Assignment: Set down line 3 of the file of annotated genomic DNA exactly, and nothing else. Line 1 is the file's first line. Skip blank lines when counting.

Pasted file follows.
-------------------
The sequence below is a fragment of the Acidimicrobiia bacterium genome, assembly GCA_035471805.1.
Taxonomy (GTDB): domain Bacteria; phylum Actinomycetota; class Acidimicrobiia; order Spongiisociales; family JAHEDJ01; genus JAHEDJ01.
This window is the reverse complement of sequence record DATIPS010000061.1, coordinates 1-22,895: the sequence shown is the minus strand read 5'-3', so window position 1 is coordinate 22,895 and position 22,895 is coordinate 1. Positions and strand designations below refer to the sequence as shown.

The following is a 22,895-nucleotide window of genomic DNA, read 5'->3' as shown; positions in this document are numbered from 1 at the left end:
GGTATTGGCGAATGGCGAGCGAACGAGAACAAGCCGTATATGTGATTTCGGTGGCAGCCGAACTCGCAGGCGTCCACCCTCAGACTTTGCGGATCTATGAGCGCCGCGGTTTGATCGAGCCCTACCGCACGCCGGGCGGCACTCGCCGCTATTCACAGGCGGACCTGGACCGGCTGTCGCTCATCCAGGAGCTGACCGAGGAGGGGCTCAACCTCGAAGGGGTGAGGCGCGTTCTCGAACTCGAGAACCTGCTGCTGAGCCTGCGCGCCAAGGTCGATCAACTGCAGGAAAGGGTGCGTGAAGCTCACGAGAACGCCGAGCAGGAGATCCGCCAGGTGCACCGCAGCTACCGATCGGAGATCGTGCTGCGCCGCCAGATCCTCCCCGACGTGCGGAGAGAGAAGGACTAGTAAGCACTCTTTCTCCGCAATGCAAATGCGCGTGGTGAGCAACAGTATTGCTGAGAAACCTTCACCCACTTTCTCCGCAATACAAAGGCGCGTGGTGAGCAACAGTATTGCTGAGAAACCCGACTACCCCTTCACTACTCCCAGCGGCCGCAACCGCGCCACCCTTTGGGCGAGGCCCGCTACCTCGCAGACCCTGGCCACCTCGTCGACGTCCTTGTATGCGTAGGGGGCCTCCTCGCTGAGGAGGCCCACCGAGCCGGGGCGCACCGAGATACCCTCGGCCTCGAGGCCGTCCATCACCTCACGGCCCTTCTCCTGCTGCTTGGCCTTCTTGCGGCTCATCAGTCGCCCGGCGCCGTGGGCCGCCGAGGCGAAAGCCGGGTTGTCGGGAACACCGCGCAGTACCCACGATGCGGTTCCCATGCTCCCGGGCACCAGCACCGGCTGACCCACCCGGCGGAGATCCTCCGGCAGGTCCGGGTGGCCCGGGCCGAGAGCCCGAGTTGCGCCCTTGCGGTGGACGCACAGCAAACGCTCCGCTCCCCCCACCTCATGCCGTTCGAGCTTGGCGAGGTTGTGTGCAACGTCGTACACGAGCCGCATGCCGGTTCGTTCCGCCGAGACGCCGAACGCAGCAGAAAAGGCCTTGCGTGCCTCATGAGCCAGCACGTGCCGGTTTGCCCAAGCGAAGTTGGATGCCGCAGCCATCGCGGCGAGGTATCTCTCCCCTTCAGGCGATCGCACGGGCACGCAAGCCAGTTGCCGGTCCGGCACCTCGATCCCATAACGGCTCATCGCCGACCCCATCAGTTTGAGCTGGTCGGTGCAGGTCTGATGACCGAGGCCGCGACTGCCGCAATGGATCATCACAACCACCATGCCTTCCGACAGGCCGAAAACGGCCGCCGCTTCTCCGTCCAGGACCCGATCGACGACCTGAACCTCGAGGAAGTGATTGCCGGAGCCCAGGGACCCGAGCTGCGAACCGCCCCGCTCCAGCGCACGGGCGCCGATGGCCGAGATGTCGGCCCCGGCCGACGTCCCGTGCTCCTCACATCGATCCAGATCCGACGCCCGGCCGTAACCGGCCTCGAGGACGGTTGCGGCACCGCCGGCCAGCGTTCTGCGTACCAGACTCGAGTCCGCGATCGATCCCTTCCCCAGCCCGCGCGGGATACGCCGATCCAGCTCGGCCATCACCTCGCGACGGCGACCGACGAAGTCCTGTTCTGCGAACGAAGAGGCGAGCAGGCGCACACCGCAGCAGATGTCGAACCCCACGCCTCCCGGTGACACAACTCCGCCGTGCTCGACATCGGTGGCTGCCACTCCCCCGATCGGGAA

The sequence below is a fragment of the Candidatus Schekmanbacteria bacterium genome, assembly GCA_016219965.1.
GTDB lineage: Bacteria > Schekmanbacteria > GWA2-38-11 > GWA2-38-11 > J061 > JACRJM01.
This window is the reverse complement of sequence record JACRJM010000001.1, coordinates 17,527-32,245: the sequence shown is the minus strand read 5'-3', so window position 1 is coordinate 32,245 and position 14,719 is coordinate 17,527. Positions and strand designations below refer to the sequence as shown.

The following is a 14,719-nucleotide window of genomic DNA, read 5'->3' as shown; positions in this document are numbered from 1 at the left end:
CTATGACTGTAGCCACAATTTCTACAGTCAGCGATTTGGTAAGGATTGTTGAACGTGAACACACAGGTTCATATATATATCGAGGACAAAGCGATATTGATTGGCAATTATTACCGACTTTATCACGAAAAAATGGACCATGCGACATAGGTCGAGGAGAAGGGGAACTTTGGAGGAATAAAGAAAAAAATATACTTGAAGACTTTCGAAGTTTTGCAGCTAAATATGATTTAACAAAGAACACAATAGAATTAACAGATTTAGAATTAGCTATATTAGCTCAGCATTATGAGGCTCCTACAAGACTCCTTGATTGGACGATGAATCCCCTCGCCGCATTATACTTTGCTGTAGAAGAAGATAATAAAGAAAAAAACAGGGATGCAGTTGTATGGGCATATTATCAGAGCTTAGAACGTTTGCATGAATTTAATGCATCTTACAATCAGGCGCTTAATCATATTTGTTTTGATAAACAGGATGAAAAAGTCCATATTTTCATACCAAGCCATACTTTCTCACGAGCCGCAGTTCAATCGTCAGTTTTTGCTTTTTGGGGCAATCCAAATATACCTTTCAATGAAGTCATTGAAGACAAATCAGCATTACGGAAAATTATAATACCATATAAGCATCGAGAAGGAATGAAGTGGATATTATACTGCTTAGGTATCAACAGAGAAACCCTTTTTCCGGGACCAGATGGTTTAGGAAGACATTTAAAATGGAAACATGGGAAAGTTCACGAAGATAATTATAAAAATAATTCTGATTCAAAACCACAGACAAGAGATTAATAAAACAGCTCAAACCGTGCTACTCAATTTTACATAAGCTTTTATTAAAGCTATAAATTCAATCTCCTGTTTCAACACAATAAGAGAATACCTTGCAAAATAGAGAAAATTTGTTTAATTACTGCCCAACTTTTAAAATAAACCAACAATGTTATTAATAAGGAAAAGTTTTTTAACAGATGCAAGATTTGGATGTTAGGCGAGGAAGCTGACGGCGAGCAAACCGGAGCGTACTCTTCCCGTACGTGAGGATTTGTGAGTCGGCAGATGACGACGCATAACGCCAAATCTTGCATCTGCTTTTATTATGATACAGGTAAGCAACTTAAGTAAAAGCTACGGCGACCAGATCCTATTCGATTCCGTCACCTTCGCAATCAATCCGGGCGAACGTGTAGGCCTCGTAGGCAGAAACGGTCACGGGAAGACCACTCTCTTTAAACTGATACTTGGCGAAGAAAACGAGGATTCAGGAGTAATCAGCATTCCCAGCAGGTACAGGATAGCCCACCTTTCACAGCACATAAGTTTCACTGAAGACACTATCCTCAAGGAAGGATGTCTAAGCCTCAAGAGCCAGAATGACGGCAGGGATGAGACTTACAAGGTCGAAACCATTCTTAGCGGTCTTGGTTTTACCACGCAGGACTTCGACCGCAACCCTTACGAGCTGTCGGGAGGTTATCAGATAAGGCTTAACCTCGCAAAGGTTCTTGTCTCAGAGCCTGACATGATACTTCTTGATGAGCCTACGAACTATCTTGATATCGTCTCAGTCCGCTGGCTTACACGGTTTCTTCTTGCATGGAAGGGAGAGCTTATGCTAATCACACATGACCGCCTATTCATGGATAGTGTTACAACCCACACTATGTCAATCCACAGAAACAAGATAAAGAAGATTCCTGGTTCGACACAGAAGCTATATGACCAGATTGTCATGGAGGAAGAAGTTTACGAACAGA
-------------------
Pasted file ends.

This window is the reverse complement of sequence record DATIPS010000061.1, coordinates 1-22,895: the sequence shown is the minus strand read 5'-3', so window position 1 is coordinate 22,895 and position 22,895 is coordinate 1. Positions and strand designations below refer to the sequence as shown.